How should a lockfile PEP (665 successor) look like?

In an environment, a user could be interested in all entry points but also, probably most important, the interpreter with importable modules. An application is essentially an environment, where the user is only interested in the entry points provided by the package providing the application. That is how I distinguish the two.

Good questions! In my point of view a lockfile should aim to provide as much information that is needed to reproduce the environment. Best effort. It is inevitable it will be incomplete when

  1. certain system dependencies are needed that cannot be described using Python tooling;
  2. certain build flags are needed that also cannot be described with Python tooling;
  3. dependencies are needed that require authentication, and the user has no means to authenticate.

The first one is a general problem that I consider entirely out of scope. The second is only relevant for source builds. In my opinion this is similar as the first and out of scope. I think these two items are also best left to non-Python tooling to begin with, though hopefully in time they can cooperate/integrate better. The third, I actually don’t know the current state of this with Python tooling as I hardly use say pip myself these days. Auth should anyway be done at a different level. And about not having the credentials, well, that’s fine not? It’s essentially the same as someone yanks a release from PyPI.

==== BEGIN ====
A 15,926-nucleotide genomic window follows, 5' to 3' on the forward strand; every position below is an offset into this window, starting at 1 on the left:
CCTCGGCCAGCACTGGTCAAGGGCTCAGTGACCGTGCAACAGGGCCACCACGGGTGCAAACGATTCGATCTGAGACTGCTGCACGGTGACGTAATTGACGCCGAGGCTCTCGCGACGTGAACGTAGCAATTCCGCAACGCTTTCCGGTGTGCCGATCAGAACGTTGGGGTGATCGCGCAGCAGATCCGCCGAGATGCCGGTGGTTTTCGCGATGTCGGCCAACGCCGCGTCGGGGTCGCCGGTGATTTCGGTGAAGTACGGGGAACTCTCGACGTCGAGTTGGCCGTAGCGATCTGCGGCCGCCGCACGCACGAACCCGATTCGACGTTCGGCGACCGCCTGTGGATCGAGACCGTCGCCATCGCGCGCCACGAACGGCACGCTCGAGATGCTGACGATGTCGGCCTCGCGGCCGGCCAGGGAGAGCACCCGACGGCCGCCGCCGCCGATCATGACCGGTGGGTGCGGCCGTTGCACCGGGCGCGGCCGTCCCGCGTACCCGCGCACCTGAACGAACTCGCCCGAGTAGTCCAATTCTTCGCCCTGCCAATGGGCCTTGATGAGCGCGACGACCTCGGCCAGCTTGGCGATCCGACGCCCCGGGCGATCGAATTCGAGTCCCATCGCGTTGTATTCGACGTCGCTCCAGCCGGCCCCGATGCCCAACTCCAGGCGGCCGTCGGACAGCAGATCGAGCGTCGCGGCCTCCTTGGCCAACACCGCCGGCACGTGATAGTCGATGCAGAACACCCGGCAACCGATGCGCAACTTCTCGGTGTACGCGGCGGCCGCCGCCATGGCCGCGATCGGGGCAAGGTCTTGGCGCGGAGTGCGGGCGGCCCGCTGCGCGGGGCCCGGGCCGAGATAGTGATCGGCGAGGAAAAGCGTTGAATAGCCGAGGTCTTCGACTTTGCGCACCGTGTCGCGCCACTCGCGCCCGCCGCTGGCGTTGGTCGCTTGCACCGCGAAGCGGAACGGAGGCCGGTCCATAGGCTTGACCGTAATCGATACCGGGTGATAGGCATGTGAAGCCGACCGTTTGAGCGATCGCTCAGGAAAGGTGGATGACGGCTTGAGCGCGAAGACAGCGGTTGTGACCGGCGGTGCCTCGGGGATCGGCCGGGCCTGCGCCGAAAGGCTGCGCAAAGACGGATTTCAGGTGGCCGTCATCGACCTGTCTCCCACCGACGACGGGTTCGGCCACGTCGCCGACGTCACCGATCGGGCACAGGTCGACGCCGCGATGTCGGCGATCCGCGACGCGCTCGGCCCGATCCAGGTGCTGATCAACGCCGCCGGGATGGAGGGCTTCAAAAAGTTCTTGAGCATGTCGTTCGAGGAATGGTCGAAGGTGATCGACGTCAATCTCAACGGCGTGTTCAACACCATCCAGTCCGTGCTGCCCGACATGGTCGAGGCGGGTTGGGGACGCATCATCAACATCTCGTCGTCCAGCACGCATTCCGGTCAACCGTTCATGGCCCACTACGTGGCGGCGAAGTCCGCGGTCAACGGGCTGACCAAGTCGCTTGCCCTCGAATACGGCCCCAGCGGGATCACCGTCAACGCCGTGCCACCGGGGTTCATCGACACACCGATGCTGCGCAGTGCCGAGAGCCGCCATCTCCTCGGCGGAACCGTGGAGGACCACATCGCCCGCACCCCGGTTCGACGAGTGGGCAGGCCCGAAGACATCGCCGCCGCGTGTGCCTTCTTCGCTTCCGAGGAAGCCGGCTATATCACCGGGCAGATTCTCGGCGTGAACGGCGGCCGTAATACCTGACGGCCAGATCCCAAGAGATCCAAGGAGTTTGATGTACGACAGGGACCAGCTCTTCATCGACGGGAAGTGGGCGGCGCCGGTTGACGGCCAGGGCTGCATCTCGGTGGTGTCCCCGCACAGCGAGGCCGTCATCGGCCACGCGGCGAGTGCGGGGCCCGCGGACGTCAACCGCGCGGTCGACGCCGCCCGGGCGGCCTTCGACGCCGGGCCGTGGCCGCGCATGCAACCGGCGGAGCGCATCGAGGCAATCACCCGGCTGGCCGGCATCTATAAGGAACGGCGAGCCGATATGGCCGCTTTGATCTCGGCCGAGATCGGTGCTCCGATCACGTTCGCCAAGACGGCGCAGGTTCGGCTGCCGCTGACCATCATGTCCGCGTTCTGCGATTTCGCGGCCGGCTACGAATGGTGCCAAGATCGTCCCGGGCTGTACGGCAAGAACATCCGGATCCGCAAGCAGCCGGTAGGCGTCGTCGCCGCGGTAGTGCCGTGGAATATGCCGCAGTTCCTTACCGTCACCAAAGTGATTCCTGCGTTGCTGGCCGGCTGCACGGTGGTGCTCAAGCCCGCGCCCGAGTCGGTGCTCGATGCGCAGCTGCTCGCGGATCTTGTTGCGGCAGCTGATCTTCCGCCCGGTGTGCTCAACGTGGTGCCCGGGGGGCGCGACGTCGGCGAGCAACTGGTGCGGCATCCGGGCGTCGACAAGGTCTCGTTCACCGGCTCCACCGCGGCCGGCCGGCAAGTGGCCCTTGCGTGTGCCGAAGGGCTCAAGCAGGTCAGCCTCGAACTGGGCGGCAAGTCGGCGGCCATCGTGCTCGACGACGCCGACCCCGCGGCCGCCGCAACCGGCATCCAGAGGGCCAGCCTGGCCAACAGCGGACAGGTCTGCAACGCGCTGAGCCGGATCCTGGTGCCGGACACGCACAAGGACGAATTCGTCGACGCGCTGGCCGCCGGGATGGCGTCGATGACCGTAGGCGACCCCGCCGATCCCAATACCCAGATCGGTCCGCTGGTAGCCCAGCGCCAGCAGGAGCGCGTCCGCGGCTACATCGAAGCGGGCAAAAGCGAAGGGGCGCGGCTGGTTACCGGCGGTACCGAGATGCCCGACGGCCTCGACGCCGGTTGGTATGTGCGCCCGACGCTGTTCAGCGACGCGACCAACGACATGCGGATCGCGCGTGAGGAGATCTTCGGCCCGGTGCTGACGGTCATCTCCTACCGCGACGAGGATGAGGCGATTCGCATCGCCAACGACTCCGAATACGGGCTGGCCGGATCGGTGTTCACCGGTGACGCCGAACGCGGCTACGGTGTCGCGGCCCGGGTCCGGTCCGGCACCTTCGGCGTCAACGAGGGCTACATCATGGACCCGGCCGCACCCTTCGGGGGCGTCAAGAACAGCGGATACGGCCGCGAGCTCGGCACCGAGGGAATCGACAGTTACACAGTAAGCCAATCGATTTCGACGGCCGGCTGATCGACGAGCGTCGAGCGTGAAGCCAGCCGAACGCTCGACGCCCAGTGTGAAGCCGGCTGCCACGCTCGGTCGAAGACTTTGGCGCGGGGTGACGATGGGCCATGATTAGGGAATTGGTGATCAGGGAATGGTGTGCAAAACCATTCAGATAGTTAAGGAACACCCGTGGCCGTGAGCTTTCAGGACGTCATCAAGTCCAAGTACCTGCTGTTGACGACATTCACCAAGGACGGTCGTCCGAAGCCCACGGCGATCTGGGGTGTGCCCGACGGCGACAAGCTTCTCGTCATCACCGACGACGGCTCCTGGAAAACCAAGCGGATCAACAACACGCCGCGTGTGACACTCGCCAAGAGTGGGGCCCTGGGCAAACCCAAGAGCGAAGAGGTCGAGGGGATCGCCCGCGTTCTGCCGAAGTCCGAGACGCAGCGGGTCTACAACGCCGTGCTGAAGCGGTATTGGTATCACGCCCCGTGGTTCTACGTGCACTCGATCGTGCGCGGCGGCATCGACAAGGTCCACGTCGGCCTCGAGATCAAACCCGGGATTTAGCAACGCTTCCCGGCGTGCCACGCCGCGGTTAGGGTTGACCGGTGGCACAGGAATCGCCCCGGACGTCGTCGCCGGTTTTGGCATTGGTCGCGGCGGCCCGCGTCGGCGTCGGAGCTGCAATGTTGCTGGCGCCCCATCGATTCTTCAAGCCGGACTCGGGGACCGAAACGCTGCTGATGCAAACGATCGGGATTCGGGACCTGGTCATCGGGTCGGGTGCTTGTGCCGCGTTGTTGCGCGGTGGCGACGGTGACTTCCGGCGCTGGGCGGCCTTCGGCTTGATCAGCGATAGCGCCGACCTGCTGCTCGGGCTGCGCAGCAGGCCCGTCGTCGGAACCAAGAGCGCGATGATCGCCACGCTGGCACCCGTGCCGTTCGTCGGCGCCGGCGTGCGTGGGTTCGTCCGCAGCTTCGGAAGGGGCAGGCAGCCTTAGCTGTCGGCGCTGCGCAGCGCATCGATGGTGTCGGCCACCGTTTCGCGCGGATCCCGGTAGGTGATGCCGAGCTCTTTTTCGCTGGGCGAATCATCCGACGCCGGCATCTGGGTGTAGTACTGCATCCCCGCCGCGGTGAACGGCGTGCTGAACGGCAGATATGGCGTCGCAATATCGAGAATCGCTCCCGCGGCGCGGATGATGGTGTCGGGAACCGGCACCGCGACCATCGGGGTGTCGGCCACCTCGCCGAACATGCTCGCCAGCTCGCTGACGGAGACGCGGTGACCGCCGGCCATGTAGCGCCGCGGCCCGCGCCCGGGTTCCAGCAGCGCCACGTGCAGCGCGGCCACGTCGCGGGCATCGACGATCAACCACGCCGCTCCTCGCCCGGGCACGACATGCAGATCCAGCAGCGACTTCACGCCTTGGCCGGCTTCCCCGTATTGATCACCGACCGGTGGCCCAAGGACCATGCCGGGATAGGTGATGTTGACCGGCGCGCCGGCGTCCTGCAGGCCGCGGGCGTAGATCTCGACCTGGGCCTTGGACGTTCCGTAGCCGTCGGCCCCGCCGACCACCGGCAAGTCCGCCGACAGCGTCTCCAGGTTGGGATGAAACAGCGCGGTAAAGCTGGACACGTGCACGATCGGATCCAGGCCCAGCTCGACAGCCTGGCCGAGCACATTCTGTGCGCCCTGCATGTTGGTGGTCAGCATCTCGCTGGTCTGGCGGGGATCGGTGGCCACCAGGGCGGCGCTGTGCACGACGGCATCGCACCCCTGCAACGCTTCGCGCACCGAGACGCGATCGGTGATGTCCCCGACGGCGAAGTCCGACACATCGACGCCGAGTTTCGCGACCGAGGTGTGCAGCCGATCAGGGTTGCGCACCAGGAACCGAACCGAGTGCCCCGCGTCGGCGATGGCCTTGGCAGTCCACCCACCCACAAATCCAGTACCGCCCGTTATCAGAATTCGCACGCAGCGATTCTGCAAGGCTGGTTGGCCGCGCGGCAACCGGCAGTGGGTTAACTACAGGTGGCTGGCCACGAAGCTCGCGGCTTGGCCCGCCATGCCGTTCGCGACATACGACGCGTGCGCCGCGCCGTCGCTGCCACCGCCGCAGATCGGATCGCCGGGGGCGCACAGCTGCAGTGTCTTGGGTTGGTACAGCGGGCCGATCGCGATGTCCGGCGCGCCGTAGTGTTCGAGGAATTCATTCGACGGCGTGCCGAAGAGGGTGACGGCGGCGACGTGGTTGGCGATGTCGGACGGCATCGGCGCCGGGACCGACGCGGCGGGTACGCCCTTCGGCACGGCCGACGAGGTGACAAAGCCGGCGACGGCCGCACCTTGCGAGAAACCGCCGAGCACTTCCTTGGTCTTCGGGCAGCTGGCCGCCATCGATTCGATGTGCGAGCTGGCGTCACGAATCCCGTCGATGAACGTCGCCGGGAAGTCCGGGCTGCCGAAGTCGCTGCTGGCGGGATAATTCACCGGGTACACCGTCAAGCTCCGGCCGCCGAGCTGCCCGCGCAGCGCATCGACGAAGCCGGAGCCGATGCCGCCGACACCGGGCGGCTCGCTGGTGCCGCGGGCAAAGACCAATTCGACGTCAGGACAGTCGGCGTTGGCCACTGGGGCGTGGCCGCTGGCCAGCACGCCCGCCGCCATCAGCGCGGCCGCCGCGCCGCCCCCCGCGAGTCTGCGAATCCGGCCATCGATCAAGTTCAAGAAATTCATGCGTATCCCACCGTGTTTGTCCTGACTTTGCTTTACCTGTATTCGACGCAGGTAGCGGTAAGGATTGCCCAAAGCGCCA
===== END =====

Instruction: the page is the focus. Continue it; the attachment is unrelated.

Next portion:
That the existing lockfiles don’t lead to fully reproducible builds by itself is I think acceptable, since the available Python tooling is lacking for that. Though maybe there is more with pipenv, I have not checked.

If you consider other languages/frameworks, it is actually the same. None of them out there lead to actually reproducible builds by themselves. Haskell’s Stack can, when using it’s Nix integration. That these tools by themselves cannot create a reproducible build/environment/application is not a blocker the way I see it, you simply need way more information for that. But most of these tools do provide a good foundation that tools such as Nix and Guix and I am sure there is more tooling out can, with minimal effort, add additional information and make reproducible builds.

Of course that doesn’t help the average Python user. But therefore I think it is relevant to also offer the PEP 665 reproducible install and have that as the default for installers.

I’m personally fine with that starting out of scope and we can bring them in later if performance calls for it. I personally wouldn’t mind a url-hint key or something that suggests a place to check before trying to hit a package server to find the appropriate file, but I don’t think that’s necessary for a v1/MVP approach. If I remember correctly from the PEP 665 discussions, Pradyun may disagree. :sweat_smile: